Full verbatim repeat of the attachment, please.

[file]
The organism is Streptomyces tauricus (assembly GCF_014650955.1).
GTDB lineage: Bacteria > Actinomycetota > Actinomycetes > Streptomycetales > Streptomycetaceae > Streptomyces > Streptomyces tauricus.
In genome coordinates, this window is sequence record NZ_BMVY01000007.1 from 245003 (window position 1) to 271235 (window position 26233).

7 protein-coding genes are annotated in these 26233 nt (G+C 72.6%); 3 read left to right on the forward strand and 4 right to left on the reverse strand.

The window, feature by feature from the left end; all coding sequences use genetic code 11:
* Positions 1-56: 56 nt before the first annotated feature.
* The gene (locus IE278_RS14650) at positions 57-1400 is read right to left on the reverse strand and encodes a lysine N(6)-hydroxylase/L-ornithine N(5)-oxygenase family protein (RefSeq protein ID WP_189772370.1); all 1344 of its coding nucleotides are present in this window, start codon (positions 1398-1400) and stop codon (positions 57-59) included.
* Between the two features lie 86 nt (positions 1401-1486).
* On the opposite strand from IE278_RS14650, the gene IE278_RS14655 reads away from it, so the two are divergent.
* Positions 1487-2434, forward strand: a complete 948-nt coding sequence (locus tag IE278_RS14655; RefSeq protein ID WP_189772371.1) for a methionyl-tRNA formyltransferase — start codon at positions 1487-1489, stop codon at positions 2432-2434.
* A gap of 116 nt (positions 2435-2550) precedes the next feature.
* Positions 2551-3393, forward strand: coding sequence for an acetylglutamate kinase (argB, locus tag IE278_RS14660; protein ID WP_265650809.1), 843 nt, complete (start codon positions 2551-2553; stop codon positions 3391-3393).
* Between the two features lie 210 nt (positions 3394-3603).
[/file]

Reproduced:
The organism is Streptomyces tauricus (assembly GCF_014650955.1).
GTDB lineage: Bacteria > Actinomycetota > Actinomycetes > Streptomycetales > Streptomycetaceae > Streptomyces > Streptomyces tauricus.
In genome coordinates, this window is sequence record NZ_BMVY01000007.1 from 245003 (window position 1) to 271235 (window position 26233).

7 protein-coding genes are annotated in these 26233 nt (G+C 72.6%); 3 read left to right on the forward strand and 4 right to left on the reverse strand.

The window, feature by feature from the left end; all coding sequences use genetic code 11:
* Positions 1-56: 56 nt before the first annotated feature.
* The gene (locus IE278_RS14650) at positions 57-1400 is read right to left on the reverse strand and encodes a lysine N(6)-hydroxylase/L-ornithine N(5)-oxygenase family protein (RefSeq protein ID WP_189772370.1); all 1344 of its coding nucleotides are present in this window, start codon (positions 1398-1400) and stop codon (positions 57-59) included.
* Between the two features lie 86 nt (positions 1401-1486).
* On the opposite strand from IE278_RS14650, the gene IE278_RS14655 reads away from it, so the two are divergent.
* Positions 1487-2434, forward strand: a complete 948-nt coding sequence (locus tag IE278_RS14655; RefSeq protein ID WP_189772371.1) for a methionyl-tRNA formyltransferase — start codon at positions 1487-1489, stop codon at positions 2432-2434.
* A gap of 116 nt (positions 2435-2550) precedes the next feature.
* Positions 2551-3393, forward strand: coding sequence for an acetylglutamate kinase (argB, locus tag IE278_RS14660; protein ID WP_265650809.1), 843 nt, complete (start codon positions 2551-2553; stop codon positions 3391-3393).
* Between the two features lie 210 nt (positions 3394-3603).